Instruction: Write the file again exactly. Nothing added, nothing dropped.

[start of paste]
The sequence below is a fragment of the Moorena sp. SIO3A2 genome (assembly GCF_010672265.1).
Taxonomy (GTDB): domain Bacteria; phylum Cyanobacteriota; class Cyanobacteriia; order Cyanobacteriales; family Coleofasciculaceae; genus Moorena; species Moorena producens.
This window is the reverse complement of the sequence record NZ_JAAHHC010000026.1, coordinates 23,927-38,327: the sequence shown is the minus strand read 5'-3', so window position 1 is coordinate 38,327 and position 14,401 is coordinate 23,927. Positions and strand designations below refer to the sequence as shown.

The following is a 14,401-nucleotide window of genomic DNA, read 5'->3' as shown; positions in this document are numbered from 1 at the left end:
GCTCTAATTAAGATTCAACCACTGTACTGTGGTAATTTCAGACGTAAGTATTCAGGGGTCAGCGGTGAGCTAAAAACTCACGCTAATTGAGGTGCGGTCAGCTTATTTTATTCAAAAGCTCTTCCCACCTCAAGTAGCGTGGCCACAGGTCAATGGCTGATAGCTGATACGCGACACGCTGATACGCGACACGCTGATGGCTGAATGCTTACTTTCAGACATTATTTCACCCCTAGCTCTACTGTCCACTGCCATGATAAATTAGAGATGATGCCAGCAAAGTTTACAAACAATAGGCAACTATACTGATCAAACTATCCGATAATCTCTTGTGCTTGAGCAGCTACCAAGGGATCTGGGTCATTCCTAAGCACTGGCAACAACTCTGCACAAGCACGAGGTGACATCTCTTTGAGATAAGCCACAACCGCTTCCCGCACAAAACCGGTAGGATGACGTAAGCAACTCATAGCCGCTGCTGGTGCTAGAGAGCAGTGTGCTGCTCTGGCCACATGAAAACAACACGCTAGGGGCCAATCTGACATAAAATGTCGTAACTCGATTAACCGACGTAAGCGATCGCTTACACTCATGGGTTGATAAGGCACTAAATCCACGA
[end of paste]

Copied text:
The sequence below is a fragment of the Moorena sp. SIO3A2 genome (assembly GCF_010672265.1).
Taxonomy (GTDB): domain Bacteria; phylum Cyanobacteriota; class Cyanobacteriia; order Cyanobacteriales; family Coleofasciculaceae; genus Moorena; species Moorena producens.
This window is the reverse complement of the sequence record NZ_JAAHHC010000026.1, coordinates 23,927-38,327: the sequence shown is the minus strand read 5'-3', so window position 1 is coordinate 38,327 and position 14,401 is coordinate 23,927. Positions and strand designations below refer to the sequence as shown.

The following is a 14,401-nucleotide window of genomic DNA, read 5'->3' as shown; positions in this document are numbered from 1 at the left end:
GCTCTAATTAAGATTCAACCACTGTACTGTGGTAATTTCAGACGTAAGTATTCAGGGGTCAGCGGTGAGCTAAAAACTCACGCTAATTGAGGTGCGGTCAGCTTATTTTATTCAAAAGCTCTTCCCACCTCAAGTAGCGTGGCCACAGGTCAATGGCTGATAGCTGATACGCGACACGCTGATACGCGACACGCTGATGGCTGAATGCTTACTTTCAGACATTATTTCACCCCTAGCTCTACTGTCCACTGCCATGATAAATTAGAGATGATGCCAGCAAAGTTTACAAACAATAGGCAACTATACTGATCAAACTATCCGATAATCTCTTGTGCTTGAGCAGCTACCAAGGGATCTGGGTCATTCCTAAGCACTGGCAACAACTCTGCACAAGCACGAGGTGACATCTCTTTGAGATAAGCCACAACCGCTTCCCGCACAAAACCGGTAGGATGACGTAAGCAACTCATAGCCGCTGCTGGTGCTAGAGAGCAGTGTGCTGCTCTGGCCACATGAAAACAACACGCTAGGGGCCAATCTGACATAAAATGTCGTAACTCGATTAACCGACGTAAGCGATCGCTTACACTCATGGGTTGATAAGGCACTAAATCCACGA